In Sakr, in what was a test case on proportionality, the parties stuck to the traditional counsel-lawyer structure rather than, for example, direct briefing. The assembling of a five-member bench may have prompted that. Worthy pro bono assistance was provided; as a model litigant, ASIC’s counsel’s fees would have been limited (generally $2,300-3,500, with hourly rates one‑sixth of the daily rate).  ARITA says it paid over $150,000.   

What next?

The decision restates useful matters of principle for further cases. 

But the particular matter in Sakr has been referred to a judge for rehearing. That judge must apply the reasoning of the Court of Appeal. A similar outcome ensued from Templeton v ASIC. Overall, the facts to deal with are that the liquidator realised three properties for $3.72 million, paid some $2 million to secured creditors and around $904,000 to unsecured creditors, leaving a surplus of $517,830. The creditors had approved the liquidator’s fees to $197,000, but $63,580 remained.  All up $260,000. The new Judge could revisit the $197,000, as well as determine whether the $63,580 is reasonable.  We await their decision.

Overall

As I have said, there are bigger issues involved

Remuneration is only the end result of work done, and the source of that remuneration, absent in assetless administrations, is an issue.  The ability to decline such appointments, with the official liquidator obligations repealed, may assist.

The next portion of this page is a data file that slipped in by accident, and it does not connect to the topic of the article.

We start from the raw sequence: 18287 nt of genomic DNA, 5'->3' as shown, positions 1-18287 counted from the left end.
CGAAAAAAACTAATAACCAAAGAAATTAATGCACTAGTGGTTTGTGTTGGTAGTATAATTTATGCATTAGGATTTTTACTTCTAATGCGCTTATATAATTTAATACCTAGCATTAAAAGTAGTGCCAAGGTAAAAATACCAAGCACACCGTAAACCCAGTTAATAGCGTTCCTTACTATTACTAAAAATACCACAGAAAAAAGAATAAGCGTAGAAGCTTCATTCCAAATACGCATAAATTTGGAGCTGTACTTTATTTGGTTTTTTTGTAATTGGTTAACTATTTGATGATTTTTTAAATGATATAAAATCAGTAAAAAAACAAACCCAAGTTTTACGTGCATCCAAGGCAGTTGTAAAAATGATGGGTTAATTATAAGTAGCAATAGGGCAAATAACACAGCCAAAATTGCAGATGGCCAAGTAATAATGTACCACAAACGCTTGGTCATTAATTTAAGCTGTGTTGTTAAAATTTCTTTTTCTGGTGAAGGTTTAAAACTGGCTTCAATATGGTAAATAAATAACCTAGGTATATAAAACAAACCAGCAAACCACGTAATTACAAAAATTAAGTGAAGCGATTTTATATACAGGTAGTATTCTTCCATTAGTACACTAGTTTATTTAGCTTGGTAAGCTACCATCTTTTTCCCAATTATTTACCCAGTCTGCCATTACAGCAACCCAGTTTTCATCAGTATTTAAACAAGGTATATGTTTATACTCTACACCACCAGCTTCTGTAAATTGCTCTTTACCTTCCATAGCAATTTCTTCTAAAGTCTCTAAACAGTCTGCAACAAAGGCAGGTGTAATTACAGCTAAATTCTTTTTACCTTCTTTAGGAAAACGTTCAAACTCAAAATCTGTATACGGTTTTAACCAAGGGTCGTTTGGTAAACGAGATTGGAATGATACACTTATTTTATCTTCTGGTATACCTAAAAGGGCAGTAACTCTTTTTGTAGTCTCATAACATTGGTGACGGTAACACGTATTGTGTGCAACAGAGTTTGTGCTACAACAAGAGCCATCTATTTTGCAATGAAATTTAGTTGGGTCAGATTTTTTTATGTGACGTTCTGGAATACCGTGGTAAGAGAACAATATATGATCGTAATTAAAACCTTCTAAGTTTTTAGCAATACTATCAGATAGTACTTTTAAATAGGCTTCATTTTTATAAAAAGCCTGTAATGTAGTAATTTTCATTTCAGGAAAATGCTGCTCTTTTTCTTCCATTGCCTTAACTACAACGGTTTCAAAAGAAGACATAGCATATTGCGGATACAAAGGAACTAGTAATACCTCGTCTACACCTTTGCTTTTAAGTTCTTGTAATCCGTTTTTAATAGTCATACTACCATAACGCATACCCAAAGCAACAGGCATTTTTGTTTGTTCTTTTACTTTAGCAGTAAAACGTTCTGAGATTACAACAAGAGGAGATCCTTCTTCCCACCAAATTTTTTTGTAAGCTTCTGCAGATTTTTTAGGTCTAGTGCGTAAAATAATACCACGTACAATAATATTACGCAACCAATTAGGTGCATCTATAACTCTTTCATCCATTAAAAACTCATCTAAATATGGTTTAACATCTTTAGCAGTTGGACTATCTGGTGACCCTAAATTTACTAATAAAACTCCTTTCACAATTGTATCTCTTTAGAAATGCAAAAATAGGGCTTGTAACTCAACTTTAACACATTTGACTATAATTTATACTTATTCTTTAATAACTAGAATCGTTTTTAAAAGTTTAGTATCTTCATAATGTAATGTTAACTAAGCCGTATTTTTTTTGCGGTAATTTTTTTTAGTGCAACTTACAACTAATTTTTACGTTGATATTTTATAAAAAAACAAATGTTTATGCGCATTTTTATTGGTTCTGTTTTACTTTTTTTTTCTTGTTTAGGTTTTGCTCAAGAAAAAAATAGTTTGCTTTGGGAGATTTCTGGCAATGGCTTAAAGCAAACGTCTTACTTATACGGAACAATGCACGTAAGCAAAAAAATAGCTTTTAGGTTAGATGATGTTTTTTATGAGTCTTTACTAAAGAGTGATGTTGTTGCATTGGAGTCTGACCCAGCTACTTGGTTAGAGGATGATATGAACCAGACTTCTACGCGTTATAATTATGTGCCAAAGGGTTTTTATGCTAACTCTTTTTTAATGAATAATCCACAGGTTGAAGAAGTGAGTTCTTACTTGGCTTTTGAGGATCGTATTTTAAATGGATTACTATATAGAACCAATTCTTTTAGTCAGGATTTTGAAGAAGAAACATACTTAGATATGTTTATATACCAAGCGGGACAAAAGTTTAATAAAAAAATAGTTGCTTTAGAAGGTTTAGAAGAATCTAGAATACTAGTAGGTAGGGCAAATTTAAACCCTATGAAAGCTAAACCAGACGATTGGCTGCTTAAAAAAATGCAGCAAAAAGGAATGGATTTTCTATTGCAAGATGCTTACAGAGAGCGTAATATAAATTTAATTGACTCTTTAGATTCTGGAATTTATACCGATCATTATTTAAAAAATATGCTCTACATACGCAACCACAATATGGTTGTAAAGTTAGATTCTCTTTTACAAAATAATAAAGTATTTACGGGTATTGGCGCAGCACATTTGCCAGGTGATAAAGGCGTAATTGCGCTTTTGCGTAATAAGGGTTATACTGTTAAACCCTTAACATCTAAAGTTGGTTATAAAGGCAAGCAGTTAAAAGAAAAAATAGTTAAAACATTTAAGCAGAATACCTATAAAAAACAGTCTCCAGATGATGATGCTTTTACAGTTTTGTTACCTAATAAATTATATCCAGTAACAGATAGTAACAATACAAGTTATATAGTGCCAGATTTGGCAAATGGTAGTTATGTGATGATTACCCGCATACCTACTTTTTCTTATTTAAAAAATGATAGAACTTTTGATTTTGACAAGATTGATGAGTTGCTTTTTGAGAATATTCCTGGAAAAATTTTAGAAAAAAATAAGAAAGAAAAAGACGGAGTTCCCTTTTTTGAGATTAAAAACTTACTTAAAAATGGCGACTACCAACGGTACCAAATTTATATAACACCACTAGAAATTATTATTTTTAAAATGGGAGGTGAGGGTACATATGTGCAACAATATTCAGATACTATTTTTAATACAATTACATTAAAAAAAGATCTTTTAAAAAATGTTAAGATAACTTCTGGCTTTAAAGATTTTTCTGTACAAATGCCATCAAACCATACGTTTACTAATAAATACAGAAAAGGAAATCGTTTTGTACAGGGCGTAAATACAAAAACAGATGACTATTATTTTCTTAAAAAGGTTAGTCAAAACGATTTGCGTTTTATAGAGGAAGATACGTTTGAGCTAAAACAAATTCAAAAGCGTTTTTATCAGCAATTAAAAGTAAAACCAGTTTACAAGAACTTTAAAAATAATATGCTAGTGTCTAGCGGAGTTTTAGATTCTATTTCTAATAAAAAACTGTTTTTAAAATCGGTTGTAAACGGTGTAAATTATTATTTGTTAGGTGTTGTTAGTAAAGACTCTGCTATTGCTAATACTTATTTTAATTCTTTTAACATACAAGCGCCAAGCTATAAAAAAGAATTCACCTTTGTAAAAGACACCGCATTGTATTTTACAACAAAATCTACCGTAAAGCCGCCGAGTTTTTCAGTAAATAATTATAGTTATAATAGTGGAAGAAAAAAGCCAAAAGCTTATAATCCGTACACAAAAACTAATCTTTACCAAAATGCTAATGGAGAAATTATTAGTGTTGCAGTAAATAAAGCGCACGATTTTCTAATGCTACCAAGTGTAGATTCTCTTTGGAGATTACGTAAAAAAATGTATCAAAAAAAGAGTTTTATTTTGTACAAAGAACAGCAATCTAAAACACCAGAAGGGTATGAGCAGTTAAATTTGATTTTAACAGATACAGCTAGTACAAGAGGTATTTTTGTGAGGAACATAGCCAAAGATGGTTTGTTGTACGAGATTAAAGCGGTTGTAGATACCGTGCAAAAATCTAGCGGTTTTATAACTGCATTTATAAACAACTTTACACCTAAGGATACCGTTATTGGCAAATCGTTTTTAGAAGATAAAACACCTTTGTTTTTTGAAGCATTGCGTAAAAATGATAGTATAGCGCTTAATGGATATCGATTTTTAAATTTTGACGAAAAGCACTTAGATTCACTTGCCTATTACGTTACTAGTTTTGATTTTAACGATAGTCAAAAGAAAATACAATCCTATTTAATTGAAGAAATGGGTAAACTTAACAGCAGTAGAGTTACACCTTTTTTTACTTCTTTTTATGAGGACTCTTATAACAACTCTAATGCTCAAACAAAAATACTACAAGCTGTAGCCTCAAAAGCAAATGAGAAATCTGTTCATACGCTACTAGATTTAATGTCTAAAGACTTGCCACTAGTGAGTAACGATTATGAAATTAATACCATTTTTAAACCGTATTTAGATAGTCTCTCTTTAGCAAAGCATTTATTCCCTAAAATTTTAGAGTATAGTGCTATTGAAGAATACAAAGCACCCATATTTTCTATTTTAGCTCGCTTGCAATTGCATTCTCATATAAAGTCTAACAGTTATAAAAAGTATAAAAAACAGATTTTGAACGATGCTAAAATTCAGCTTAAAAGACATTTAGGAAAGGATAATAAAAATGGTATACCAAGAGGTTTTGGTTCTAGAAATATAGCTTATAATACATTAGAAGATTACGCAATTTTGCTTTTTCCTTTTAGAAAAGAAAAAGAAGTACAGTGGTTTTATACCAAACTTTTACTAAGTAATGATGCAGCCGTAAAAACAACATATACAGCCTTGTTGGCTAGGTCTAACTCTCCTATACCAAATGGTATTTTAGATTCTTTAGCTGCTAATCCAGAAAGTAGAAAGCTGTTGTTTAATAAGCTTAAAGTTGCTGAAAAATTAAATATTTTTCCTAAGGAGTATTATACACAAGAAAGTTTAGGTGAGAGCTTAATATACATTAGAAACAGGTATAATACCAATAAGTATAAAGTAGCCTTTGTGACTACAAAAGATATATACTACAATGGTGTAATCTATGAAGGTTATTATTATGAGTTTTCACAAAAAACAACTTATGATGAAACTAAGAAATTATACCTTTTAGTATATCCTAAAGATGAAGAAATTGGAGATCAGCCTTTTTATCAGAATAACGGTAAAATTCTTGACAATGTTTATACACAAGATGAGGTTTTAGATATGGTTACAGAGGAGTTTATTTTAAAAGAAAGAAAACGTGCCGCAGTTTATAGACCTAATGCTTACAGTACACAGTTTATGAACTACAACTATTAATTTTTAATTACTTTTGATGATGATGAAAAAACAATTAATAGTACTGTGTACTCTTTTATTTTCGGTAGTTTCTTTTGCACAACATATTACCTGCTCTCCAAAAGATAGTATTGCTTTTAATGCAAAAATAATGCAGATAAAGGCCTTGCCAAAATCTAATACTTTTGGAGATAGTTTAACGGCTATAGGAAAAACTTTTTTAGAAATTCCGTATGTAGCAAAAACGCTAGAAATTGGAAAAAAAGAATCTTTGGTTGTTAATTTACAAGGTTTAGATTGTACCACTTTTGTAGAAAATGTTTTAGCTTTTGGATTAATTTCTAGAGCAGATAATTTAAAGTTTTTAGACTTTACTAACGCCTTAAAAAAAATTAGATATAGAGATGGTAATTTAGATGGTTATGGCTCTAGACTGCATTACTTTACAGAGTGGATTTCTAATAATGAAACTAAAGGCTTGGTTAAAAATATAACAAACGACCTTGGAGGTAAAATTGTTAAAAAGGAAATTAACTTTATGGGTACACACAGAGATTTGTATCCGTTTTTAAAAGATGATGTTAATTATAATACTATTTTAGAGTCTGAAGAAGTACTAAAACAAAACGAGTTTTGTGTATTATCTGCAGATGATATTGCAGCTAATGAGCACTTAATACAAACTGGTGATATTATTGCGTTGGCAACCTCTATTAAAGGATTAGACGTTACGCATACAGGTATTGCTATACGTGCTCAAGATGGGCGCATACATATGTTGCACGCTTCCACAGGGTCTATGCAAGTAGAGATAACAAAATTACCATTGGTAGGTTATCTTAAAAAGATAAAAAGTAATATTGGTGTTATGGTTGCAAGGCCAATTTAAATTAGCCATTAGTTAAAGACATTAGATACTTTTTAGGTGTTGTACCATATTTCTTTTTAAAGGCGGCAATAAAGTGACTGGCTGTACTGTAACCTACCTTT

And while we know from AFSA statistics how much remuneration is charged by registered trustees in proportion to assets realised and dividends paid, we have little or no idea in corporate insolvency.  ASIC statistics are not adequate.  Maybe corporate insolvency remuneration is comparatively cheap?  

The new English rules, commencing on 6 April 2017, provide more flexibility between percentage and time based charged, which we should consider. Singapore is also reviewing its processes.  New Zealand and English law appear to work well: see Simion v Brown [2007] BPIR 412 (ChD); Brook v Reid [2011] EWCA Civ 331, both discussed at Insolvency case reports, proportionality – 2015(4) ARITA J 53-54; and Five Star Finance [2015] NZHC 142, explained in (2015)(2) ARITA J 49-50.

There are also many areas of the liquidator’s role where the limits of their responsibility are unclear, in particular the extent required of their investigations.  For example, the recent Melbourne Monash Phoenix Report says that if liquidators are to retain their responsibility for investigating wrongdoing, their investigatory responsibilities should be expressly stated in the Corporations Act, and funding be provided. 

While the Insolvency Law Reform Act gives guidance to trustees in Division 42 of the Schedule, no such guidance is offered liquidators, beyond the uncertain law in s 545 Corporations Act.

To be continued, some time.